AED Advocacy

Automated External Defibrillators (AEDs) are used to revive someone from a sudden cardiac arrest (SCA), which usually occurs when the electrical activity of a person’s heart is disrupted in some way.  This disruption can cause the heart to beat too fast or irregularly. When the normal rhythm of the heart is disrupted, it cannot pump effectively.
Assess your risk for Sudden Cardiac Arrest

Very few schools across the United States are required to have AEDs on site, but having AEDs in conjunction with trained staff can improve the survival rates of those suffering from an SCA.  According to the American Heart Association, comprehensive AED programs that include CPR and AED training have achieved survival rates of almost 40%.

In 2012, the state of New Jersey passed Janet’s Law, which took effect on September 1, 2014 and requires the following:

  • All Public and Private Schools to have K-12 to have an AED on site
  • At least five school employees to be certified in CPR/AED
  • An emergency action for a sudden cardiac event
  • The AED to be located in an accessible, unlocked location with appropriate signage above the unit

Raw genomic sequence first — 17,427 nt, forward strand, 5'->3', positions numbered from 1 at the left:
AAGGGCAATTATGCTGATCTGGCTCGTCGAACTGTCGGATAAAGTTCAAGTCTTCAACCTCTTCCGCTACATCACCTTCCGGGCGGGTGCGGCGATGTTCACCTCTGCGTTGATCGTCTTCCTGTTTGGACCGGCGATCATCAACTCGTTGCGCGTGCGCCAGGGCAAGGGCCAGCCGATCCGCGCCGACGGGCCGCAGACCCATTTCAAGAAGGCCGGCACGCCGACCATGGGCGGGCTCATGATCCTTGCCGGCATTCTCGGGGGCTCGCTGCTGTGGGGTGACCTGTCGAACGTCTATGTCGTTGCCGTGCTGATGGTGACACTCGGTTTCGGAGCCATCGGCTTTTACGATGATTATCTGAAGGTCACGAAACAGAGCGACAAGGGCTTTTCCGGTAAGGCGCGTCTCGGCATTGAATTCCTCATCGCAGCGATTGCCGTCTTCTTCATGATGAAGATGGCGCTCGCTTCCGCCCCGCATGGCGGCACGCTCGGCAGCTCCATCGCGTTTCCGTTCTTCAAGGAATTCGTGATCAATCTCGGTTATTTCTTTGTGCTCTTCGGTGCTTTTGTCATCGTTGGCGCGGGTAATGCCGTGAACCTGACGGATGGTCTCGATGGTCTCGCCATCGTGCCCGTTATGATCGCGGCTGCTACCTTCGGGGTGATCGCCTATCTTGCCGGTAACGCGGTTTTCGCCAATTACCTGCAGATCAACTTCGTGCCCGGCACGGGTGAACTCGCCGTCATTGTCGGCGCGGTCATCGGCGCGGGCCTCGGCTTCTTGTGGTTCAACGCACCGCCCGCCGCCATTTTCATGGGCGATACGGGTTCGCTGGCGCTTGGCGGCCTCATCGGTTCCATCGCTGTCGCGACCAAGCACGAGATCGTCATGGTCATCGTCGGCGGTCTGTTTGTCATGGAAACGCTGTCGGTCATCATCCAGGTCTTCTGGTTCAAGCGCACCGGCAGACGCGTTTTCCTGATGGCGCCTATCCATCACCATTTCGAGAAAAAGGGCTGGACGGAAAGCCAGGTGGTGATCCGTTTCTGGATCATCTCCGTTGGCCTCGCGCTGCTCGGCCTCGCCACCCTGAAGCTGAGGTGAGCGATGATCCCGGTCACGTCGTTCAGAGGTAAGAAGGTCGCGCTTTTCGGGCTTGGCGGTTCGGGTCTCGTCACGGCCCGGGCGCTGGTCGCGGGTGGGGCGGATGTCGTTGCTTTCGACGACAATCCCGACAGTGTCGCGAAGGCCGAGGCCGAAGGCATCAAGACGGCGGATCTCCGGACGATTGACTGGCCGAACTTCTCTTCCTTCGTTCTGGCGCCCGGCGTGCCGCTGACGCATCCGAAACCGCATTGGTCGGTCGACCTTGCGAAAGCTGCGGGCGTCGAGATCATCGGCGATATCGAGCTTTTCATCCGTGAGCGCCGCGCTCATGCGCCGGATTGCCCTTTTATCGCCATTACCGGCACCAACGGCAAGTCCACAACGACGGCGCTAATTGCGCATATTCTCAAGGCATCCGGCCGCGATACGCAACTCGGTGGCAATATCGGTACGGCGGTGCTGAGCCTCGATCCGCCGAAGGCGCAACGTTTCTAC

• Signs throughout the school directing people to the AED
Whether you live in New Jersey, and would like to ensure that your school is in compliance with Janet’s Law, or in another state, and would like to have an AED at your school or workplace, there are organizations available to help!
In A Heartbeat is a non-profit foundation with the mission of preventing death from sudden cardiac arrest and hypertrophic cardiomyopathy. In addition to funding HCM research, this organization also raises money to buy and donate AEDs.
In A Heartbeat was founded in 2015 by Mike Papale, who is a sudden cardiac arrest survivor.  At the age of 17, while working at a basketball camp, Mike went into cardiac arrest.  Luckily, a volunteer EMT working in the building next door saw the 9-1-1 call on his pager.  He came to the scene, and performed CPR perfectly on Mike, which saved his life before an AED was available by ambulance.  Mike was soon diagnosed with hypertrophic cardiomyopathy, and had a defibrillator implanted. 

In order to apply for an AED, please visit or contact Mike via email at
For more information on AEDs and sudden cardiac arrest, please call the HCMA at 973-983-7429.